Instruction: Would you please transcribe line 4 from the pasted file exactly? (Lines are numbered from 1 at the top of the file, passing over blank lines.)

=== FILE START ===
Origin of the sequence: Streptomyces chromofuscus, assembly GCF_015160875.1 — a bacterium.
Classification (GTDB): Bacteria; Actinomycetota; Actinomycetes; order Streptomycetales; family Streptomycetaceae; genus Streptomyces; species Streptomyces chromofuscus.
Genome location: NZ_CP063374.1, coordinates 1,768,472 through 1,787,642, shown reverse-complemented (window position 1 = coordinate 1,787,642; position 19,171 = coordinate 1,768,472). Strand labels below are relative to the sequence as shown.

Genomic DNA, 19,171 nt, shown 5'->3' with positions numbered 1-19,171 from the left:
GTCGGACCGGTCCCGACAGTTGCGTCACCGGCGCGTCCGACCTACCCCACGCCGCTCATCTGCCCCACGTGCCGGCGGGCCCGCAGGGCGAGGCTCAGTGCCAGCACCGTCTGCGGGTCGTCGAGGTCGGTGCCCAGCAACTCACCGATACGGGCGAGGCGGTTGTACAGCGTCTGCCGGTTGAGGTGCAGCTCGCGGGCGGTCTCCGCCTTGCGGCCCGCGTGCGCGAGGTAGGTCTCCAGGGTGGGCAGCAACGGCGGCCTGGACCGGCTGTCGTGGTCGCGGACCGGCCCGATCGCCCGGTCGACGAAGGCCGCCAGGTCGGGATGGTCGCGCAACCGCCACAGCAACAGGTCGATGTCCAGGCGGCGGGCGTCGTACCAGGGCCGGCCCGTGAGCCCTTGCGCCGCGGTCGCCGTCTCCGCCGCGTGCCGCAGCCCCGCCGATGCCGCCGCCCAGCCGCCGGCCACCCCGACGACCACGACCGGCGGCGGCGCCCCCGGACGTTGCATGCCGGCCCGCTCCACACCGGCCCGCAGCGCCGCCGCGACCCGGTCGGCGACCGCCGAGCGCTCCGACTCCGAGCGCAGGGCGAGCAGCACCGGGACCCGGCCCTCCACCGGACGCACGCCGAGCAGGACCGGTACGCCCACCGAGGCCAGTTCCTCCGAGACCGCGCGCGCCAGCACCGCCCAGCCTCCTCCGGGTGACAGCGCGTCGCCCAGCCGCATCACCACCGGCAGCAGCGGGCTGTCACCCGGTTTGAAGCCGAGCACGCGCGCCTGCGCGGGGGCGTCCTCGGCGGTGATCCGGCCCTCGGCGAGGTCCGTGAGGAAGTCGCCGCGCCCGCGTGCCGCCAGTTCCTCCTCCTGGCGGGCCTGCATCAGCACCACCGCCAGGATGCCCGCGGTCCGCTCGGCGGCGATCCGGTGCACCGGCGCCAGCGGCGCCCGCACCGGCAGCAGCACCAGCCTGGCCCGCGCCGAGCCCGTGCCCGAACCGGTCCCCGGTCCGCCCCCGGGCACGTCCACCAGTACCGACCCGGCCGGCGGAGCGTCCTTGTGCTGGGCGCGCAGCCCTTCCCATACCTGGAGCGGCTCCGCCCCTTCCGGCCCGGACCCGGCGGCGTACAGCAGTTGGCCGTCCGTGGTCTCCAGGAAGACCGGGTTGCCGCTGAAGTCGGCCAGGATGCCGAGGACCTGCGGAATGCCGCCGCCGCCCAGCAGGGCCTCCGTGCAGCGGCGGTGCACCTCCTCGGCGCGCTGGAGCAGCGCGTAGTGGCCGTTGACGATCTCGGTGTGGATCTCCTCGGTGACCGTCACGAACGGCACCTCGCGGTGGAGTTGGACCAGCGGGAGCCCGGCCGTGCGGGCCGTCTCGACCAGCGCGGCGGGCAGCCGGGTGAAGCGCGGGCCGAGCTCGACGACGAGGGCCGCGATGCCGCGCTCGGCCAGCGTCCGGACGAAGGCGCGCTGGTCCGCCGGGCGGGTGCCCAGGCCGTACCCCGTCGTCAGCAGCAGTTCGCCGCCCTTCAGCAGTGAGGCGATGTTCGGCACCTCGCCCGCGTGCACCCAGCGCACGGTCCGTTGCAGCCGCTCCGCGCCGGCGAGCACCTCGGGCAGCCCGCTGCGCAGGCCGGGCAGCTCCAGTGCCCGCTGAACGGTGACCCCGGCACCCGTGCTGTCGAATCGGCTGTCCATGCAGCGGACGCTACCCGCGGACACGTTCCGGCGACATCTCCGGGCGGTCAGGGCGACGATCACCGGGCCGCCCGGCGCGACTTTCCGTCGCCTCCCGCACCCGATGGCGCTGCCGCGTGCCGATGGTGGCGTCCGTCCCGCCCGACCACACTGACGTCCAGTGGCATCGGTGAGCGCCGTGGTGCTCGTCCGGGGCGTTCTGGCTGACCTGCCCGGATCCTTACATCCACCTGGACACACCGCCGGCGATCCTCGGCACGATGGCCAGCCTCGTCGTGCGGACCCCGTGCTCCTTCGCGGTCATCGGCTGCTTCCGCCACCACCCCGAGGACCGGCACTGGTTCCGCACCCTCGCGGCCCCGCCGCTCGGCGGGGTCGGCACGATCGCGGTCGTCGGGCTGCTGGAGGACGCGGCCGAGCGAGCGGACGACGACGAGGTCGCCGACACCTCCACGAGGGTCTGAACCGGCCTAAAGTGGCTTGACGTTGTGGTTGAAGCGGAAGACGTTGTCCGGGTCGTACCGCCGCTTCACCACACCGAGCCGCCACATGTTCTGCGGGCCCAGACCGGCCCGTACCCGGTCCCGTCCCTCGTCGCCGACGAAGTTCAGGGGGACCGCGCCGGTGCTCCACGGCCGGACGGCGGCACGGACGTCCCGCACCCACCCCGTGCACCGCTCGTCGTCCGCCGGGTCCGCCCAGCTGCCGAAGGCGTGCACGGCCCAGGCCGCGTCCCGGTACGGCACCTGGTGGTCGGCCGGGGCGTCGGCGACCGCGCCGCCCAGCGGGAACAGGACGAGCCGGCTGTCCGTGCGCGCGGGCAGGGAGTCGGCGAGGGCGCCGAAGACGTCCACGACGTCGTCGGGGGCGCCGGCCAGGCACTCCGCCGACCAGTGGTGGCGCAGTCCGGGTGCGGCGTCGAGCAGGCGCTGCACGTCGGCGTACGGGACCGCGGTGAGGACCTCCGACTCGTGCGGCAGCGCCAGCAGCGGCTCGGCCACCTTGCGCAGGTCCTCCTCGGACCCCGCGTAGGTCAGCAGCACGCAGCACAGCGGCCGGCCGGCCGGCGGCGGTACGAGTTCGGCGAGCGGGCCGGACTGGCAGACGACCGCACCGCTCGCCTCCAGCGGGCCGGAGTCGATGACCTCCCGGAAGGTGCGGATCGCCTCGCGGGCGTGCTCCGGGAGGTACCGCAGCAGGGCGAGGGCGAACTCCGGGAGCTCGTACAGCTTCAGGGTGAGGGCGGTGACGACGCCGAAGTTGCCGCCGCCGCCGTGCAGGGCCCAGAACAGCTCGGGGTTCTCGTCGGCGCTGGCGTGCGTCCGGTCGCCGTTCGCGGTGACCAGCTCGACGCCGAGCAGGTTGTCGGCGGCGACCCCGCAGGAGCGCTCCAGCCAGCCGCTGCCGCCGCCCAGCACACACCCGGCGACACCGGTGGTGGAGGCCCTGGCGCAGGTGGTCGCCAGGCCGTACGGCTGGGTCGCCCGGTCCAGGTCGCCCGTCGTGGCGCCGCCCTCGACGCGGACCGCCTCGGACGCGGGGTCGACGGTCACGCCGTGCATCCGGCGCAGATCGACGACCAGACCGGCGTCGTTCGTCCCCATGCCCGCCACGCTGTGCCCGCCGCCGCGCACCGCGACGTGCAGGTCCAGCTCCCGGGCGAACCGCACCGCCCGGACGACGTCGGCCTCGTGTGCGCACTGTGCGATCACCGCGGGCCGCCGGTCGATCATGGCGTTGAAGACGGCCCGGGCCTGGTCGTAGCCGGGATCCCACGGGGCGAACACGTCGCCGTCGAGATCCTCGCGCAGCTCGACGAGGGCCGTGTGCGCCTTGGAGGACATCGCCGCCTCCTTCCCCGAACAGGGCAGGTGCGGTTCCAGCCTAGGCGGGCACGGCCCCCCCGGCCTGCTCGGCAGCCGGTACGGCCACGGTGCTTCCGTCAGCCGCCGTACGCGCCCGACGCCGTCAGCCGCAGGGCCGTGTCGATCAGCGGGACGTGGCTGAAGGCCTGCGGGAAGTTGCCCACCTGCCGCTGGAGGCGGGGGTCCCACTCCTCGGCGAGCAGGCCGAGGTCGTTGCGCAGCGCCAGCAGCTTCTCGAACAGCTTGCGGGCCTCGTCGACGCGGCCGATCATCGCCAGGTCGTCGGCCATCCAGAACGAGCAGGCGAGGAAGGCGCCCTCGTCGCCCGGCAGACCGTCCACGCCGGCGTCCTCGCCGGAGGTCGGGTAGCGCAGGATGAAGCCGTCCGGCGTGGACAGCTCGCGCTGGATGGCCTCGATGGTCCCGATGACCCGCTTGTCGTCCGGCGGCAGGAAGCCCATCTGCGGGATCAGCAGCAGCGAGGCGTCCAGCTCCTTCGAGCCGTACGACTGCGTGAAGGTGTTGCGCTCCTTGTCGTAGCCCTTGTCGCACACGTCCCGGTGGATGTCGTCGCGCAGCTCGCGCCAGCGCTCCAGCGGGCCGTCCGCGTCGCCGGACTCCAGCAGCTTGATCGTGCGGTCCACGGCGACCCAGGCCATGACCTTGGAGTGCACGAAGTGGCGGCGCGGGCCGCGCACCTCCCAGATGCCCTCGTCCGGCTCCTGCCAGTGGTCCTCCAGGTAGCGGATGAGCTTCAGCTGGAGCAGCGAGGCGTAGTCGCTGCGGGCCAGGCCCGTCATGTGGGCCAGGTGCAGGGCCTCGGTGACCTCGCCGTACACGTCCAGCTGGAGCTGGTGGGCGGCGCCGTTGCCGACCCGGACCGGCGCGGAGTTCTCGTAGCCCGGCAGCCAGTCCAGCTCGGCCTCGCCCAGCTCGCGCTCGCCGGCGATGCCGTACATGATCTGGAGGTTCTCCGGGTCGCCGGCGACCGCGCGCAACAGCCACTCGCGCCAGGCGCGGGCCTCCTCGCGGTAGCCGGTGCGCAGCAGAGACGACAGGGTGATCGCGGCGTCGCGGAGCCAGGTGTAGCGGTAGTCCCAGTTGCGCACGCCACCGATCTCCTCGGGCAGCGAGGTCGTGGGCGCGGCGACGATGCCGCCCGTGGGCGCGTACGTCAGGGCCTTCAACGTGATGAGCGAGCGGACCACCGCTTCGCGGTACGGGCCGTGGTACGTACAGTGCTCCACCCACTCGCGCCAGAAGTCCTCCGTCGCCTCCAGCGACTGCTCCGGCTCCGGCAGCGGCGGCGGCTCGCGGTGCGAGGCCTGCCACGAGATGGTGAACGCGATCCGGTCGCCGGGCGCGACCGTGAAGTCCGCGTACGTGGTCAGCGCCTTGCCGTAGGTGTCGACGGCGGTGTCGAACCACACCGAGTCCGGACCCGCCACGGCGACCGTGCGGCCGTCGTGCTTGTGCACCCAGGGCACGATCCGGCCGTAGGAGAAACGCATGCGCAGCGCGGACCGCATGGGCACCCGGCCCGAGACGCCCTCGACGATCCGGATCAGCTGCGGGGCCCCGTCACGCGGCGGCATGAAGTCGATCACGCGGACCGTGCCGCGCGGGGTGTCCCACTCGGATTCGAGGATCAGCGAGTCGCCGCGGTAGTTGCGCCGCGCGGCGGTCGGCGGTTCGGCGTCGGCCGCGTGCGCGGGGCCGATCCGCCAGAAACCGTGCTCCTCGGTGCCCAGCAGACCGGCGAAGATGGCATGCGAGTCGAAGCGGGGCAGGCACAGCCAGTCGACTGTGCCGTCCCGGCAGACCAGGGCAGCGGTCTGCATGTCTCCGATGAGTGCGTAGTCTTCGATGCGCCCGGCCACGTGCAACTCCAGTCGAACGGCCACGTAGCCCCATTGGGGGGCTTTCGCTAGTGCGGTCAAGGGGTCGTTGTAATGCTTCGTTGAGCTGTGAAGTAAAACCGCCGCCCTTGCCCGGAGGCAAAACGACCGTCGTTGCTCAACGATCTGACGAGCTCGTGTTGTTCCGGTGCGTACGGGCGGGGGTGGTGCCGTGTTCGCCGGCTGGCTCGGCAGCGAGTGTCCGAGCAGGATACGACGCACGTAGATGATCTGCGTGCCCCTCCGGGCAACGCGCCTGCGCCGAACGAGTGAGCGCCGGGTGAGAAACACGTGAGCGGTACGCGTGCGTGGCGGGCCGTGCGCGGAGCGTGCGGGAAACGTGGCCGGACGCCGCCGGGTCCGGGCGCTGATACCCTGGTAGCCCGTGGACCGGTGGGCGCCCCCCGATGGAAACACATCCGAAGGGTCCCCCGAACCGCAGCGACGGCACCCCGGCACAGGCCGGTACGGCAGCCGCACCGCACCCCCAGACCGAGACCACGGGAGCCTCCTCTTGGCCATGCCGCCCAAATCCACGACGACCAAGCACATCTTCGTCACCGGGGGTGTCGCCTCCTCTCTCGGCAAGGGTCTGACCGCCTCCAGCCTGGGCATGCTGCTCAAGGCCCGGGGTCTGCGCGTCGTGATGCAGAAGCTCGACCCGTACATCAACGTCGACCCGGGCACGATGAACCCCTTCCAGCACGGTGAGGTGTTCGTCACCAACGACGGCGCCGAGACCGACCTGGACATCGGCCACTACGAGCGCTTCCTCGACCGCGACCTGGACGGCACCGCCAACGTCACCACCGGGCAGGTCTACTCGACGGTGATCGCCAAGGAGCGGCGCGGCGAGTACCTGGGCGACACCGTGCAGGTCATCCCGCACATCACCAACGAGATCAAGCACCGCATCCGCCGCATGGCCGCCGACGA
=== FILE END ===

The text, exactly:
Genomic DNA, 19,171 nt, shown 5'->3' with positions numbered 1-19,171 from the left: